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Molecular Psychiatry
 
Mol Psychiatry. 2009 December; 14(12): 1068–1069.
Published online 2009 November 18. doi:  10.1038/mp.2009.62
PMCID: PMC3011092

Cannabinoid agonist WIN-55,212-2 partially restores neurogenesis in the aged rat brain

A decline in neurogenesis in the hippocampus may underlie age-related memory impairment in rats and humans. We now show that WIN 55,212-2 administration for 3 weeks can partially restore neurogenesis in the hippocampus of aged rats. Cannabinoid receptor stimulation therapy may thus provide clinical benefit for humans with age-associated memory impairment.

The endocannabinoid system regulates some aspects of the brain's inflammatory response, including the release of pro-inflammatory cytokines and modulation of microglial activation.1, 2, 3, 4 The endocannabinoid system is composed of two G-protein-coupled receptors designated as CB1 and CB2 expressed throughout the body and notably by neural stem cells.5 We have previously shown that stimulation of the CB1/2 receptors using a low dose of WIN-55,212-2 significantly reversed the LPS-induced microglia activation in young rats.2 This anti-inflammatory effect was also found in aged rats, attenuating the age-induced performance impairment observed in the water pool task.3 As normal aging is associated with increased levels of microglial activation and a decrease in neurogenesis, both probably contributing to the hippocampus-related memory deficit, we investigated the effects of an agonist of CB1/2 receptors on neurogenesis in the brain of normal aged rats.

A total of 12 old (23-month-old) and 6 young (3-month-old) male F-344 rats were chronically infused for 28 days subcutaneously using an osmotic minipump with WIN-55,212-2 (2 mg kg−1 per day n=6) or the vehicle (n=12) into the dorsal abdominal area. Two injections of 50 mg kg−1 i.p. of 5-bromo-2-deoxyuridine were made on day 1 and day 2 post surgery to track new cells' production. The rats were assigned to one of the following three groups: young+vehicle (n=6), old+vehicle (n=6) and old+WIN-55,212-2 2 mg kg−1 per day (n=6).

Doublecortin immunoreactivity was found only in the subgranular zone of the dentate gyrus (DG) of the hippocampus (Figure 1A). A significant difference (Figure 1Aa–d) in doublecortin immunoreactivity was found between young (3-month-old, 73.125±22.8 cells per DG) and old rats (23-month-old, 3±1.8 P<0.05). The 4 weeks of WIN 55,212-2 infusion resulted in a significant increase in doublecortin immunoreactivity cells (+116%, F1, 30=6.774, P=0.0142, ANOVA with Fisher's PLSD post-hoc test) as compared with that in old vehicle-treated controls (Figure 1B).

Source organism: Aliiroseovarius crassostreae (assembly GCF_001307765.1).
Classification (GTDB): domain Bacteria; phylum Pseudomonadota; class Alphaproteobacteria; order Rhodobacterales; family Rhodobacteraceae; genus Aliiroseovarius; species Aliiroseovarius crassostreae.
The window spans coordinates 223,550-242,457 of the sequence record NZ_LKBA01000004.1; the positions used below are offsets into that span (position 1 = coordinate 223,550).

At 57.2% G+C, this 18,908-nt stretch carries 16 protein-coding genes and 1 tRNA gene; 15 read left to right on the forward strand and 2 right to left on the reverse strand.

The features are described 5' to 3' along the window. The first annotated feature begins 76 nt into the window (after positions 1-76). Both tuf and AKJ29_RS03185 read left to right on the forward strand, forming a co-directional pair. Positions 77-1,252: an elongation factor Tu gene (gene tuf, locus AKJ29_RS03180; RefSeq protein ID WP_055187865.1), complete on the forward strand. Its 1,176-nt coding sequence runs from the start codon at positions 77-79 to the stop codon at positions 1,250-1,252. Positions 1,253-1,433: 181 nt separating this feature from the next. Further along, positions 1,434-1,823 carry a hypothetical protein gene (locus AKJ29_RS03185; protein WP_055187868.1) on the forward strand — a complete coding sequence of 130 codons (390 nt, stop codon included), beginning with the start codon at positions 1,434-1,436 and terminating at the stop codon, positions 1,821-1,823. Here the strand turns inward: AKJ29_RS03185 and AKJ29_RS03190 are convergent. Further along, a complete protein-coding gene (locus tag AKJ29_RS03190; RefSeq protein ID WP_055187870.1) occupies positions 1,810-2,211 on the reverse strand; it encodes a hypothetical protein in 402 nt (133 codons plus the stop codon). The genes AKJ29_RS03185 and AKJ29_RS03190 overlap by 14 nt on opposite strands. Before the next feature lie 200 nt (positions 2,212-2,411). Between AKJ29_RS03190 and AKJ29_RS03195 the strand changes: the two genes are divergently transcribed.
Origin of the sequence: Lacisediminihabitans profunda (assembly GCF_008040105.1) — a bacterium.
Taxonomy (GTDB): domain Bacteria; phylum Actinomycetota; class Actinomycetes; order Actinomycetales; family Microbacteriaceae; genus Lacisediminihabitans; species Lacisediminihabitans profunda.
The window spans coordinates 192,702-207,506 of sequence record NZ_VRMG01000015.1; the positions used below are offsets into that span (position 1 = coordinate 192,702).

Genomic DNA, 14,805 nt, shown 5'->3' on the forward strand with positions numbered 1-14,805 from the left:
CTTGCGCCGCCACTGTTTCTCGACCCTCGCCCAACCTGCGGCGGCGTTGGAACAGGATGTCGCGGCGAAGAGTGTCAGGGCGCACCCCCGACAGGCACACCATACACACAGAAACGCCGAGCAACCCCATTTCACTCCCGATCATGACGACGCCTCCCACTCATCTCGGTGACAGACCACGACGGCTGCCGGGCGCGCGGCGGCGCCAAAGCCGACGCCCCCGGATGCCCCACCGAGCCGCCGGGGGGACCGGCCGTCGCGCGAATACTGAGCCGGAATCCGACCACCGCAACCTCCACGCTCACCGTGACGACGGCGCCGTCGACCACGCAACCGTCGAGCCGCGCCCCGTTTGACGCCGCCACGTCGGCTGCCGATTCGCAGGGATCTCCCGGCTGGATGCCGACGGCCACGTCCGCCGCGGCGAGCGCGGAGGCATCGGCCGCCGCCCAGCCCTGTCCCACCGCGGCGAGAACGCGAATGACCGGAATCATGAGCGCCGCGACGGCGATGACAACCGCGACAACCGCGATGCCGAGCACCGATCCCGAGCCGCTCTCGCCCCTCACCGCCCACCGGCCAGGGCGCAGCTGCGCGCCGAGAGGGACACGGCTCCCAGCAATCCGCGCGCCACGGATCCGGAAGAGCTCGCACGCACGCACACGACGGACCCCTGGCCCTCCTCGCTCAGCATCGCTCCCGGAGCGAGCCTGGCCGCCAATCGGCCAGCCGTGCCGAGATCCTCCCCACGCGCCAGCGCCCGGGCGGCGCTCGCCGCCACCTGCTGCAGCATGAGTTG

Figure 1
(A) Doublecortin immunoreactivity (IR) in the dentate gyrus (DG). For all pictures, Doublecortin immunoreactivity (DCX-IR) is in green and NeuN-IR is in red. (a, b) 3-month-young rats, magnification × 600. (c, d) 23-month control rats, magnification ...

5-bromo-2-deoxyuridine immunoreactivity was found sparsely in the cortex and hippocampus of the old vehicle-treated controls. The number of 5-bromo-2-deoxyuridine immunoreactivity cells was counted in the DG; the 4 weeks of WIN-55,212-2 infusion produced a significant increase in 5-bromo-2-deoxyuridine immunoreactivity cells (+63%, F1, 221=12.795, P=0.0004 ANOVA with Fisher's PLSD post-hoc test) as compared with that in old vehicle-treated controls (Figure 1C). The proportion of newly produced neurons over glial cells was determined and showed no significant difference between control or treated aged rats (Figure 1D, P=0.42), confirming the increase in number of neurons engrafted in the DG after the 4-week treatment.

Our results confirm that neurogenesis is still present during normal aging in rats, although at a drastically reduced level as compared with that in young rats, for review see Verret et al.6 We now report that neurogenesis in aged rats can be significantly increased by a low, continuous, non-psychoactive dose of a cannabinoid receptor agonist, WIN-55,212-2. This report shows for the first time the potential therapeutic efficacy of endocannabinoid receptor stimulation in stimulating neurogenesis from proliferation to engraftment during normal aging in vivo. The current results, coupled with our previous observations regarding the role of endocannabinoid receptors,3, 4 underscores the potential clinical benefits of cannabinoid pharmacotherapies during normal and pathological brain aging.

Conflict of interest

The authors declare no conflict of interest.

Author's contributions

YM and GLW conceived and designed the study. YM and HMB performed the experiments. YM, HMB and GLW wrote the paper. All authors have read and approved the final paper.

References

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  • Marchalant Y, Rosi S, Wenk GL. Neuroscience. 2007. pp. 1516–1522. [PMC free article] [PubMed]
  • Marchalant Y, Cerbai F, Brothers HM, Wenk GL. Neurobiol Aging. 2008. pp. 1894–1901. [PMC free article] [PubMed]
  • Marchalant Y, Brothers HM, Norman G, Karelina K, Devries AC, Wenk GL. Neurobiol Dis. 2009. pp. 300–307. [PubMed]
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  • Verret L, Trouche S, Zerwas M, Rampon C. Psychoneuroendocrinology. 2007. pp. S26–S32. [PubMed]

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